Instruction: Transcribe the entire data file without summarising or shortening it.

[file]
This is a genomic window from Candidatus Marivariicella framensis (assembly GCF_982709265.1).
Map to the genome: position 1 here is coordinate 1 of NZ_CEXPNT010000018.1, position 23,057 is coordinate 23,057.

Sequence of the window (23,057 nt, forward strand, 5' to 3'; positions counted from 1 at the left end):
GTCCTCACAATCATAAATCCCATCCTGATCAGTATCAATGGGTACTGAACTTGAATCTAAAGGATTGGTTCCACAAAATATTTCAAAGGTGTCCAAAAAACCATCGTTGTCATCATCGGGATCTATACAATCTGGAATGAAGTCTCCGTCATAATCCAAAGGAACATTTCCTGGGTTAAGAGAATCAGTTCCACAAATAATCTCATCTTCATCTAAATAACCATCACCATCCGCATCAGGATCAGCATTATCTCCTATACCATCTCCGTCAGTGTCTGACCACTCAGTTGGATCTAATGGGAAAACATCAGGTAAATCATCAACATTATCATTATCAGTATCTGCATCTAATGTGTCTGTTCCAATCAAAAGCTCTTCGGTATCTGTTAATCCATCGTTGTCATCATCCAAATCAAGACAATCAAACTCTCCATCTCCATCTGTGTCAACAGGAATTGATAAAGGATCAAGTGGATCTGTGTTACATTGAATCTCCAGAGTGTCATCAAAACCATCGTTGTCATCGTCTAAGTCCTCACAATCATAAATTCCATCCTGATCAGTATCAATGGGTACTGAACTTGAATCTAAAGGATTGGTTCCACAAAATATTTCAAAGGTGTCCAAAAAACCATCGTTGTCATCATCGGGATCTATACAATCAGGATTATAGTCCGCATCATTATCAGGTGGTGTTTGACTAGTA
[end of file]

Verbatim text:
This is a genomic window from Candidatus Marivariicella framensis (assembly GCF_982709265.1).
Map to the genome: position 1 here is coordinate 1 of NZ_CEXPNT010000018.1, position 23,057 is coordinate 23,057.

Sequence of the window (23,057 nt, forward strand, 5' to 3'; positions counted from 1 at the left end):
GTCCTCACAATCATAAATCCCATCCTGATCAGTATCAATGGGTACTGAACTTGAATCTAAAGGATTGGTTCCACAAAATATTTCAAAGGTGTCCAAAAAACCATCGTTGTCATCATCGGGATCTATACAATCTGGAATGAAGTCTCCGTCATAATCCAAAGGAACATTTCCTGGGTTAAGAGAATCAGTTCCACAAATAATCTCATCTTCATCTAAATAACCATCACCATCCGCATCAGGATCAGCATTATCTCCTATACCATCTCCGTCAGTGTCTGACCACTCAGTTGGATCTAATGGGAAAACATCAGGTAAATCATCAACATTATCATTATCAGTATCTGCATCTAATGTGTCTGTTCCAATCAAAAGCTCTTCGGTATCTGTTAATCCATCGTTGTCATCATCCAAATCAAGACAATCAAACTCTCCATCTCCATCTGTGTCAACAGGAATTGATAAAGGATCAAGTGGATCTGTGTTACATTGAATCTCCAGAGTGTCATCAAAACCATCGTTGTCATCGTCTAAGTCCTCACAATCATAAATTCCATCCTGATCAGTATCAATGGGTACTGAACTTGAATCTAAAGGATTGGTTCCACAAAATATTTCAAAGGTGTCCAAAAAACCATCGTTGTCATCATCGGGATCTATACAATCAGGATTATAGTCCGCATCATTATCAGGTGGTGTTTGACTAGTA